Fifty containers of Canadian garbage, including used adult diapers, have been languishing in the port of Manila in the Philippines for almost two years and setting off recent protests by environmental and public health activists.The activists, among them a Catholic priest, say the containers hold toxic and hazardous waste, although a recent study by Philippines officials suggests they’re simply stuffed with household garbage.
Late last year (2014), the Philippines government recommended the containers be returned to Canada under the provisions of the Basel Convention, which prohibits developed countries from shipping waste to developing nations.“The Basel Convention says, as a developed country, (Canada) cannot export waste,” Filipino environment secretary Ramon Paje said in a televised interview. “That would be considered as dumping.”…
A spokeswoman for Foreign Affairs (Canada) reiterated the government’s long-stated opinion that the case is a private commercial matter involving a Canadian company and its Philippines partner.….Chronic Inc., a plastics exporter based in Whitby, Ontario , shipped the containers — supposedly filled with recyclable Vancouver plastics — to the Philippines in the spring and summer of 2013. But upon inspection, the country’s Bureau of Customs found the containers were filled with stinking household garbage, including used adult diapers and kitchen waste.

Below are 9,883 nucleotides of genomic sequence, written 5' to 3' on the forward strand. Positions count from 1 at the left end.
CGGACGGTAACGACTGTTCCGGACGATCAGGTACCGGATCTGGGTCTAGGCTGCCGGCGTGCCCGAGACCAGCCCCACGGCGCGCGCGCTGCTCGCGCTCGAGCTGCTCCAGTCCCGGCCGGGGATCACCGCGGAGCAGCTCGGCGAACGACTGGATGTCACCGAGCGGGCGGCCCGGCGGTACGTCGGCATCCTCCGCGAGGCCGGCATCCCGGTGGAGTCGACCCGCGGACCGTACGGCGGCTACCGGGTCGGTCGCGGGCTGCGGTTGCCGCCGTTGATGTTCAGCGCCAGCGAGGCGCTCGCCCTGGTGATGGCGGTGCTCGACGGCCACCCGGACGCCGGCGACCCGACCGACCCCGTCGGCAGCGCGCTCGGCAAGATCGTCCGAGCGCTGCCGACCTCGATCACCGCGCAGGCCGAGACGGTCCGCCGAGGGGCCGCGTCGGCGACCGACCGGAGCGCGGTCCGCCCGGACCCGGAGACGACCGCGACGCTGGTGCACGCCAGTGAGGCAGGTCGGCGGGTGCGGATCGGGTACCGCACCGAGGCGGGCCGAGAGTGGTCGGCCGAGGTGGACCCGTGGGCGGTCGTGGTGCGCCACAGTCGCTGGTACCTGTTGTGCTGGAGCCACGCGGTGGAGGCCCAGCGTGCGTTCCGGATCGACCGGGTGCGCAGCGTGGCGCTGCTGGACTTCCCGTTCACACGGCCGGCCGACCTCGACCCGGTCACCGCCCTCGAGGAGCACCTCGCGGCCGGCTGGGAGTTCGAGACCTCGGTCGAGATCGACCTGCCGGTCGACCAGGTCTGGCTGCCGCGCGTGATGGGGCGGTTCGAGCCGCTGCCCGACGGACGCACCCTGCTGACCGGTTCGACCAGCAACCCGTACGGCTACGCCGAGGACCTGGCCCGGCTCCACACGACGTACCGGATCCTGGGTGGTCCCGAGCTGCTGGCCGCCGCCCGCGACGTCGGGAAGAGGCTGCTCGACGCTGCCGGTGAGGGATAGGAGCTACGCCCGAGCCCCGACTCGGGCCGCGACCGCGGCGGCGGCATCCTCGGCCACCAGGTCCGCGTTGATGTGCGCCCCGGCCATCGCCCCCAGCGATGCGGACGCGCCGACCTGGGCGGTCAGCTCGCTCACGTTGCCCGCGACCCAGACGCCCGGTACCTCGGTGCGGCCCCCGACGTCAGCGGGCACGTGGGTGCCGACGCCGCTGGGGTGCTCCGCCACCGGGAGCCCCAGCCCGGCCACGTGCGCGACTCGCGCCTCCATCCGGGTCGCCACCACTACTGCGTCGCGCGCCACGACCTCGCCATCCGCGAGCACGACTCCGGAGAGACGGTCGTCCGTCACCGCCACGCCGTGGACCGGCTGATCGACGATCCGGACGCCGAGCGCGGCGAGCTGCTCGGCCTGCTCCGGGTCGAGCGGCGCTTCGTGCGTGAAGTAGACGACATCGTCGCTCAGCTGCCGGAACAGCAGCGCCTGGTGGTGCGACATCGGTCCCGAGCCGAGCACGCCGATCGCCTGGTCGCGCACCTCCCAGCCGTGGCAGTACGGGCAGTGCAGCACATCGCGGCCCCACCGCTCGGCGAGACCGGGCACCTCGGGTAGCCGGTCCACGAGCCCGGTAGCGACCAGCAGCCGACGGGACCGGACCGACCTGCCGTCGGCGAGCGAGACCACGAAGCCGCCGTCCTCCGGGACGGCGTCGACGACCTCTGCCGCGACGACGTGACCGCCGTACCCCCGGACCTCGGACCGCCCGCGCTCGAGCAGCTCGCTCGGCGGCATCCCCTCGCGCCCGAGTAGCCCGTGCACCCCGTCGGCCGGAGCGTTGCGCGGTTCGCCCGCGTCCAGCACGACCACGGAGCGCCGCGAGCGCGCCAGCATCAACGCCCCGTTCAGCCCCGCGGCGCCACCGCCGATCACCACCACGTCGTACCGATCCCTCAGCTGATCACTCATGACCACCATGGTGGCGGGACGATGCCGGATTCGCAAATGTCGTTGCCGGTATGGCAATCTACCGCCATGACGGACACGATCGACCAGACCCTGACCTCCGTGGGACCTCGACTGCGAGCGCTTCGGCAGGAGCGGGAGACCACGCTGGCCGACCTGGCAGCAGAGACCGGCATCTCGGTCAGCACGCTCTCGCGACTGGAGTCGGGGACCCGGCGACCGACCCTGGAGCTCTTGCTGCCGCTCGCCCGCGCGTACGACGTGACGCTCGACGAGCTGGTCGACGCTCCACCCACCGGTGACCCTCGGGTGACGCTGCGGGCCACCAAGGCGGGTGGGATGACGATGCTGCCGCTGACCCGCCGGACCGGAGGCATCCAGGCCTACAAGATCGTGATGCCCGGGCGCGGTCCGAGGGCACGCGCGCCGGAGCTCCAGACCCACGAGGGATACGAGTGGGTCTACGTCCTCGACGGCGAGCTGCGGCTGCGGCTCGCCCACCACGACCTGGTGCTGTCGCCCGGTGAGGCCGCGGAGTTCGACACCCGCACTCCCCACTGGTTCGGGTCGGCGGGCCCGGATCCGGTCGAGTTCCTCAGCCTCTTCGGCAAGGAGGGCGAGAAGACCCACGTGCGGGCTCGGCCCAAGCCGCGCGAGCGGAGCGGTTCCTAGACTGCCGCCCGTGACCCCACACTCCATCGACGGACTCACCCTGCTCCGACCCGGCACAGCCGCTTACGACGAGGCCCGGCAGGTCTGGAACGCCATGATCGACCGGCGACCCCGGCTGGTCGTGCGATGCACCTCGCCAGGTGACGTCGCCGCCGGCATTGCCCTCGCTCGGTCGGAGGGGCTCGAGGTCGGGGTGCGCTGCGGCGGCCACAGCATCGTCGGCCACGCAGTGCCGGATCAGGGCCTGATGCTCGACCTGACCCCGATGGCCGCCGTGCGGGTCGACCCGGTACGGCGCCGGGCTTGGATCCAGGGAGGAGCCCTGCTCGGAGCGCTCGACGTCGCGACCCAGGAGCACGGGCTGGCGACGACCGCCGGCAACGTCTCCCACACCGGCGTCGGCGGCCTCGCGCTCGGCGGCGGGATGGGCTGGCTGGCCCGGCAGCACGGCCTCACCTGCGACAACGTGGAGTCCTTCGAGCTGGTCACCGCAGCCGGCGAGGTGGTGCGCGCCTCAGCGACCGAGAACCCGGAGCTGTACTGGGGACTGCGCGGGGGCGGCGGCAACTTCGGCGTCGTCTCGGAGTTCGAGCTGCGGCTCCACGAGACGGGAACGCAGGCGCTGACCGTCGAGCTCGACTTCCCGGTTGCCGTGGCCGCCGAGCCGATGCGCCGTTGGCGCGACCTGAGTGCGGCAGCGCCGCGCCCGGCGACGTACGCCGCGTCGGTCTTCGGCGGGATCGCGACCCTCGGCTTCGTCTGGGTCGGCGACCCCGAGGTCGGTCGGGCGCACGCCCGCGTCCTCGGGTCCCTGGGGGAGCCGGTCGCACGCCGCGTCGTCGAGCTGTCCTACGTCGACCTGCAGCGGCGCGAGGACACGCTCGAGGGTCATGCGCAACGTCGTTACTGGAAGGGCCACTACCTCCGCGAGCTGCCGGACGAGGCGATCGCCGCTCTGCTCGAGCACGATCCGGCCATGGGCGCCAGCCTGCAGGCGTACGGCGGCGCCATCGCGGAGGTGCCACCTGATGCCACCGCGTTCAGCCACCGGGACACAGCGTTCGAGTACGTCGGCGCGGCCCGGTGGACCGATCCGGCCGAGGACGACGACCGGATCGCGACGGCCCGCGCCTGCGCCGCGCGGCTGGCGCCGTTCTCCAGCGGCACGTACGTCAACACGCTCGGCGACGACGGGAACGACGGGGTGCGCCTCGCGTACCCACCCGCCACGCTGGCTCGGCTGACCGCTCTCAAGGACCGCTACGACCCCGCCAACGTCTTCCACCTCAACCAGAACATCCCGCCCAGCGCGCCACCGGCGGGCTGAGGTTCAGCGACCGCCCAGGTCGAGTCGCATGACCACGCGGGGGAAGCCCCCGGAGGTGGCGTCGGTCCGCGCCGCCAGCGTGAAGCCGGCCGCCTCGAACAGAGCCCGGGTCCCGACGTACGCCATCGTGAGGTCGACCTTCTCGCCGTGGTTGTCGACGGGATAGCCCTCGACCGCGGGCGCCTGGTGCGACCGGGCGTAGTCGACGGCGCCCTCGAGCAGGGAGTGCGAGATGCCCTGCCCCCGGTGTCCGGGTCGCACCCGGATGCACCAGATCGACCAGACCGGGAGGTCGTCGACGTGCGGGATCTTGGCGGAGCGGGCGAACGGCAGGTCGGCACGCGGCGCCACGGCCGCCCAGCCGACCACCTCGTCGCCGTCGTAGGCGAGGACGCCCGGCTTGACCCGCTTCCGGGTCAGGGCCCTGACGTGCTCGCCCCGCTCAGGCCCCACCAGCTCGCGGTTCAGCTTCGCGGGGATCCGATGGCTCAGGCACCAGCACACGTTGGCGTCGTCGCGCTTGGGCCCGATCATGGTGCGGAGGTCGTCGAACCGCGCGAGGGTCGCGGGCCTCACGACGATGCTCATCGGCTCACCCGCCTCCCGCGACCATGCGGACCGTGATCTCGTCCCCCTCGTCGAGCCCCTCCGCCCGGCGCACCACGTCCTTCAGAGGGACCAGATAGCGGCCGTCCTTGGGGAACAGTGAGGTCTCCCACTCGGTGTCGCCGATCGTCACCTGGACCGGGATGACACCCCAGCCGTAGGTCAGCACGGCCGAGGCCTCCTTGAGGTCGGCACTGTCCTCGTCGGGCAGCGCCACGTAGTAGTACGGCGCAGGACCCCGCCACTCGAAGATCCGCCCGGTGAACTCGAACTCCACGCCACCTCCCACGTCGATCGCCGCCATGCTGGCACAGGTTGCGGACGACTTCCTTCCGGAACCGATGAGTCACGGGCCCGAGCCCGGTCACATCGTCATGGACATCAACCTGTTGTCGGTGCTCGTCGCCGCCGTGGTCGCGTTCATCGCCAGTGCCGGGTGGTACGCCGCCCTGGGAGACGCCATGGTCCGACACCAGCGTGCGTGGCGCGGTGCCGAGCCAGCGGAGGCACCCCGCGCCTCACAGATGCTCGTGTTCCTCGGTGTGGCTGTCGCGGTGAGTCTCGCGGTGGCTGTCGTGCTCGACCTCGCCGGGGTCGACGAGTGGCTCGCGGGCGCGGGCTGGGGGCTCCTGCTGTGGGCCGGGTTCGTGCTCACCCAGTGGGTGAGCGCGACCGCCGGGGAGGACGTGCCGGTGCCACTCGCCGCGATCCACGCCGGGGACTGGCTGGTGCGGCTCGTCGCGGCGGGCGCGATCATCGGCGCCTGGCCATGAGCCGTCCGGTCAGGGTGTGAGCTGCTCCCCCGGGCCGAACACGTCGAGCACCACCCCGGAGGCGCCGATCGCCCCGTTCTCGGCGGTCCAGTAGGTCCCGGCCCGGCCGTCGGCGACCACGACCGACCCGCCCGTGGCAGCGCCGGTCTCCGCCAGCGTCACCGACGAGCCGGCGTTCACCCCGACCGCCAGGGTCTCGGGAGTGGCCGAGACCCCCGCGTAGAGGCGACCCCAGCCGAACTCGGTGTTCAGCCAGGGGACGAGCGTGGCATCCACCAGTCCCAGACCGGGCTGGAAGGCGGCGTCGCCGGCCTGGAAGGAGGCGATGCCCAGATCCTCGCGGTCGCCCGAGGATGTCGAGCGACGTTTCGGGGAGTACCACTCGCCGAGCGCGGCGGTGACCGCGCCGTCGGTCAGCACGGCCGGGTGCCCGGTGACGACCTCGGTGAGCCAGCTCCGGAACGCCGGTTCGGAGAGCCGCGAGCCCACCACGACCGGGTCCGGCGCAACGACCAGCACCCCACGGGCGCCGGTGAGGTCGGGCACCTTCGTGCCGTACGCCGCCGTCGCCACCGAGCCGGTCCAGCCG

The bureau said the material could “pose biohazard risks” and impounded the shipment.
Jim Makris, head of the Lee-Anne Goodmandenied last year that he shipped garbage to the Philippines….The Philippine Daily Inquirer reported in 2014 that the Bureau of Customs is investigating the 150-worker plant in Valenzuela City started by Makris to sort and sell the plastic he ships.
Excerpts from Lee-Anne Goodman, 50 containers of Canadian garbage rots in Manila for two years, Canadian Press, Mar. 20, 2015